Choices for Regulations 2019 Project
The Department of Disabilities, Aging and Independent Living (DAIL) is updating it's 2009 Choices for Care Regulations. The goal is to modernize the rules within the Medicaid Health Care Administrative Rules (HCAR) in a cleaner format. DAIL is also proposing to update the Moderate Needs Program wait list policy from chronological to a priority system (similar to the curent High Needs wait list process), as long as the Centers for Medicare and Medicaid Services (CMS) says it is okay to do so without an amendment to Vermont's Global Committment waiver.
LEARN MORE about the Choices for Care regulations project and how you can provide feedback.
Falls Prevention Initiative
Did you know that falls are the leading cause of fatal and non-fatal injuries among older adults and that Vermont was ranked 41st in the nation with regards to the % of adults 65 and older who had reported falling in the last 12 months? (America’s Health Rankings Senior Report)
The Falls Free Vermont Coalition, together with the Department of Disabilities, Aging & Independent Living, Vermont Area Agencies on Aging, University of Vermont Center on Aging, Vermont Emergency Medical Services and healthcare systems providers, encourages the use of free falls risk screenings and falls prevention programs offered in communities around the state.
Federal HCBS Regulations Assessment and Implementation Project
On January 10, 2014, the Centers for Medicare and Medicaid Services (CMS) issued final regulations regarding home- and community-based settings (HCBS). The rule supports enhanced quality in HCBS programs, outlines person-centered planning practices, and reflects CMS’s intent to ensure that individuals receiving Medicaid funded services have full access to the benefits of community living and are able to receive services in the most integrated setting.
Governor's Commission On Alzheimer's Disease and Related Disorders (ADRD)
The Vermont Legislature established the Governor’s Commission on Alzheimer’s Disease and Related Disorders in 1991. Since its inception, the Commission has provided leadership on a number of public policy matters specific to the needs and concerns of people affected by Alzheimer’s Disease or a related dementia (ADRD).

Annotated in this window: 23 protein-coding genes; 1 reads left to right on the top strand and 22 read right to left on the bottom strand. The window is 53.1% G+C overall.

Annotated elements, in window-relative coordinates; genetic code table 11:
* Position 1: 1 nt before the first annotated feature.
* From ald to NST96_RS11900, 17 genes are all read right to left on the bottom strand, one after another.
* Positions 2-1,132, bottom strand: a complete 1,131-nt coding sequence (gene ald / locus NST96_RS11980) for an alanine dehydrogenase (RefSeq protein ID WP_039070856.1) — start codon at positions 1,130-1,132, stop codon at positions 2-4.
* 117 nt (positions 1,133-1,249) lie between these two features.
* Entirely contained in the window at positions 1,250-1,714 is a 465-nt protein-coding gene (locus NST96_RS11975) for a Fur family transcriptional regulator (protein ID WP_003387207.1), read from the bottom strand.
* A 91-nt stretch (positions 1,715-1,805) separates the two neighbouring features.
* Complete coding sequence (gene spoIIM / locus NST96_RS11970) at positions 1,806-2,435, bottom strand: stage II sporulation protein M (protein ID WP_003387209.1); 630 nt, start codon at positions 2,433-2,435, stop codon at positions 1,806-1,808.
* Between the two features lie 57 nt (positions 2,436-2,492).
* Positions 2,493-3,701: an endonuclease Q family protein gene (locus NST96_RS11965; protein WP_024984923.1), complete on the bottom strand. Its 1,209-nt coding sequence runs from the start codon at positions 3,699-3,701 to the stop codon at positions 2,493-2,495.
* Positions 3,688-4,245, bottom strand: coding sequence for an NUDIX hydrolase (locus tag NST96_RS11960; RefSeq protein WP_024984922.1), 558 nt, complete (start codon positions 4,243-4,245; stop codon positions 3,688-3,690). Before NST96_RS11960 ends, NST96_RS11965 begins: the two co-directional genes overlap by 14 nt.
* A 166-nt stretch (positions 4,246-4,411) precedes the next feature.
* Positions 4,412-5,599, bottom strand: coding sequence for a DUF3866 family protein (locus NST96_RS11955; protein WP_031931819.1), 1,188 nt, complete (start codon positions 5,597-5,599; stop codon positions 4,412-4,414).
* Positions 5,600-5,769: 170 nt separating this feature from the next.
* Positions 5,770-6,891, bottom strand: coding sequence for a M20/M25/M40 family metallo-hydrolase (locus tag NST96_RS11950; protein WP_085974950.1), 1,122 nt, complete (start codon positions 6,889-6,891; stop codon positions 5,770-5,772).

Money Follows the Person Grant Project
In 2011, DAIL was awarded a five year $17.9 million “Money Follows the Person” (MFP) grant from the Centers for Medicare and Medicaid Services (CMS) to help people living in nursing facilities overcome barriers to moving to their preferred community-based setting.
Reframing Aging in Vermont
Most people, without even thinking of it, use common language to describe aging as a negative experience. Unfortunately, this language contributes to "ageism" in our culture, which is a stereotyping or discrimination of a person or group of people because of their age. This is a serious challenge in our culture and communities, manifesting in the unconscious thoughts we have, the actions we take, and in the social policies and systems we create.
Substance Abuse Treatment Coordination Initiative
January 2015, the Agency of Human Services initiated a coordinated approach to serving Vermonters with substance abuse problems across all departments. AHS recognizes the substantial burden that substance abuse has on individuals seeking AHS services, particularly those who need multiple services and therefore enter the AHS system through different doors. If we can intervene early and better serve Vermonters dealing with substance abuse issues, then other outcomes will improve.
TBI State Partnership Grant
In June 2018, Vermont was chosen by the federal Administration for Community Living (ACL) as one of 24 recipients of a three-year cooperative agreement under two new funding opportunities for ACL’s Traumatic Brain Injury (TBI) State Partnership Program. The goal of this grant opportunity is to create and strengthen a system of services and supports that maximizes the independence, well-being, and health of people with traumatic brain injuries across the lifespan, their family members, and their support networks. Vermont will receive approximately $150,000 per year for three years (2018-2022). The Adult Services Division will manage the grant in partnership with the Brain Injury Association of Vermont (BIAVT) and the Vermont Department of Corrections (DOC).
Vermont Assistive Technology Program Modules
- What is Assistive Technology
- What is the Vermont Assistive Technology Program
- Finding the Right Assistive Technology using the CETT Process
- Why We Use The Vermont Assistive Technology Program